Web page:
posted on 18 October 2016
from the Securities and Exchange Commission
The SEC’s Office of Investor Education and Advocacy is issuing a series of three Investor Bulletins to provide investors with important information to consider before investing in microcap stocks, often known as penny stocks. The Bulletins provide a general overview of microcap stocks and their marketplaces, a list of sources to research microcap stocks, and a list of “red flags" of fraud and other important factors to consider before making an investment in microcap stocks.
What Is a Microcap Stock?
The term “microcap stock" (sometimes referred to as “penny stock") applies to companies with low or micro market capitalizations. Companies with a market capitalization of less than $250 or $300 million are often called “microcap stocks" - although many have market capitalizations of far less than those amounts. The smallest public companies, with market capitalizations of less than $50 million, are sometimes referred to as “nanocap stocks." This series of bulletins will use the term “microcap stock" to refer to both microcap stocks and nanocap stocks.
Where Do Microcap Stocks Trade?
Many microcap stocks trade in the “over-the-counter" (OTC) market. Quotes for microcap stocks may be available directly from a broker-dealer or on OTC systems such as the OTC Bulletin Board (OTCBB), OTC Link LLC (OTC Link), or Global OTC.
How Are Microcap Stocks Different From Other Stocks?
Lack of public information. Often, the biggest difference between a microcap stock and other stocks is the amount of reliable publicly-available information about the company. Most large public companies file reports with the SEC that any investor can get for free from the SEC's website. Professional stock analysts regularly research and write about larger public companies, and it is easy to find their stock prices on the Internet or in newspapers and other publications. In contrast, the same information about microcap companies can be extremely difficult to find, making them more vulnerable to investment fraud schemes and making it less likely that quoted prices will be based on full and accurate information about the company.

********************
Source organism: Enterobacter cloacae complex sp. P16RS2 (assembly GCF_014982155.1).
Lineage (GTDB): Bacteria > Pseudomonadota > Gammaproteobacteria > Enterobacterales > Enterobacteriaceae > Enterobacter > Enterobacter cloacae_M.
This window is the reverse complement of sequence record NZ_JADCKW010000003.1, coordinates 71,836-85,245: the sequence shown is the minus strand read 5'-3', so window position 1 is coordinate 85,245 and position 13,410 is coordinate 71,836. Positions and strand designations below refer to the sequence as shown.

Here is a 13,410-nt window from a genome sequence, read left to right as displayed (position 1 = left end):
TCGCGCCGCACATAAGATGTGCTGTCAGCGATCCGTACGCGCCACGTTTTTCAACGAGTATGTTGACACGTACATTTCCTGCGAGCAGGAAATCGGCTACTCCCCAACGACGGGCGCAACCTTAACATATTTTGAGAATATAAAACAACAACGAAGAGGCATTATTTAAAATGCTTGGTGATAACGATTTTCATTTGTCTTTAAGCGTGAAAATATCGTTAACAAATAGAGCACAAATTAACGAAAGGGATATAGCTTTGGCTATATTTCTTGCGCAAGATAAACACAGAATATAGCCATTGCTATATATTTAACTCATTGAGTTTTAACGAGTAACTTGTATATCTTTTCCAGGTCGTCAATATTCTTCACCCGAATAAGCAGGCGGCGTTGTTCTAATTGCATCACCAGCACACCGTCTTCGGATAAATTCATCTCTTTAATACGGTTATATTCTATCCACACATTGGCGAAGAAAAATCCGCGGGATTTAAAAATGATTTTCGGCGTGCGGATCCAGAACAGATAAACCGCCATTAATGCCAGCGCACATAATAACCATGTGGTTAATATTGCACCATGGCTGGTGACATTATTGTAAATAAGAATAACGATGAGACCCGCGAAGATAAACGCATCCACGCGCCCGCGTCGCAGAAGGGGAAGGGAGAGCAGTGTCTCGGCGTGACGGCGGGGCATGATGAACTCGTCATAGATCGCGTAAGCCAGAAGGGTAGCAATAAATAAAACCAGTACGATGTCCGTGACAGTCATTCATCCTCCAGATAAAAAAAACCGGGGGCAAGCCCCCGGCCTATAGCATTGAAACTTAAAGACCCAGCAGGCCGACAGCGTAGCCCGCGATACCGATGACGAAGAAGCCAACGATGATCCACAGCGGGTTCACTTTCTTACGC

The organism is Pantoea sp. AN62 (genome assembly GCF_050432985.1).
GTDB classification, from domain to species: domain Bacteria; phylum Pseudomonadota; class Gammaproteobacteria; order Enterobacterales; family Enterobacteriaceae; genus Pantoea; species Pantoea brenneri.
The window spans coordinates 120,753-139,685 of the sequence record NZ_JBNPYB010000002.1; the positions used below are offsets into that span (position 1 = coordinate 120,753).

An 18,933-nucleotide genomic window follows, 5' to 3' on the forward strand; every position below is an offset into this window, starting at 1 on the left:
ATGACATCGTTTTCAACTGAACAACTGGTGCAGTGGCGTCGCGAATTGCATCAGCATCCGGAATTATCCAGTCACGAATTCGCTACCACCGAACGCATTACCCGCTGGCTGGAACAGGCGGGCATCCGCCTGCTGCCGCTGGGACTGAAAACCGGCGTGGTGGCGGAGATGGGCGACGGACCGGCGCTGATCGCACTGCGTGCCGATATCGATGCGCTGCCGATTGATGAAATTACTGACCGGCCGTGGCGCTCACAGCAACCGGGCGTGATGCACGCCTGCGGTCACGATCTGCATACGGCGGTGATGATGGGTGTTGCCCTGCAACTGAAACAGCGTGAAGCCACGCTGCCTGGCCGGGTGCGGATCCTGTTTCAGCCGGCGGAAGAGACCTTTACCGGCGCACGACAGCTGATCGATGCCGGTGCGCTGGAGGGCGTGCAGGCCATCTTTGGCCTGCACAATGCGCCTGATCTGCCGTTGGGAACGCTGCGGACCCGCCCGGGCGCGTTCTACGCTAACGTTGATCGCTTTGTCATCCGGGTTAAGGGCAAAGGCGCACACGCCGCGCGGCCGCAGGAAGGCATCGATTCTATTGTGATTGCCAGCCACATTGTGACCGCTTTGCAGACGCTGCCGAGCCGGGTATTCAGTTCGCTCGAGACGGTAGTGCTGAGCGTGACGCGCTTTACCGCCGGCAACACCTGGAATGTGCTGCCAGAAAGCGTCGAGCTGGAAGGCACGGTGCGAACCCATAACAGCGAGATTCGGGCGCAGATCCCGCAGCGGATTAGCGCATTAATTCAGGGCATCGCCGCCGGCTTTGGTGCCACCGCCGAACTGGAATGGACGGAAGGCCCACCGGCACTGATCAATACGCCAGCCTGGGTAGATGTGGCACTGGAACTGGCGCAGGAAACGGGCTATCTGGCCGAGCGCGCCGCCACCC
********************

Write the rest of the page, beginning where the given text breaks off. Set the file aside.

No minimum listing standards. Companies that list their stocks on exchanges must meet minimum listing standards. For example, they must have minimum amounts of net assets and minimum numbers of shareholders. In contrast, companies quoted on the OTC Bulletin Board (OTCBB), OTC Link LLC (OTC Link) or Global OTC generally do not have to meet any minimum listing standards, but are typically subject to some initial and ongoing requirements. You can find the OTCBB’s eligibility requirements for stocks at http://www.finra.org/industry/faq-otcbb-frequently-asked-questions and you can find additional information about OTC Link and Global OTC at www.otcmarkets.com andwww.globalotc.com, respectively.
Risk. While all investments involve risk, microcap stocks are among the most risky. Many microcap companies are new and have no proven track record. Some of these companies have no assets, operations, or revenues. Others have products and services that are still in development or have yet to be tested in the market. Another risk that pertains to microcap stocks involves the low volumes of trades, which may make it difficult for you to sell your shares when you want to do so. Because many microcap stocks trade in low volumes, any size trade can have a large percentage impact on the price of the stock. Microcap stocks may also be susceptible to fraud and manipulation.
For more information about microcap fraud please visit the Microcap Fraud webpage on Investor.gov.
The Office of Investor Education and Advocacy has provided this information as a service to investors. It is neither a legal interpretation nor a statement of SEC policy. If you have questions concerning the meaning or application of a particular law or rule, please consult with an attorney who specializes in securities law.
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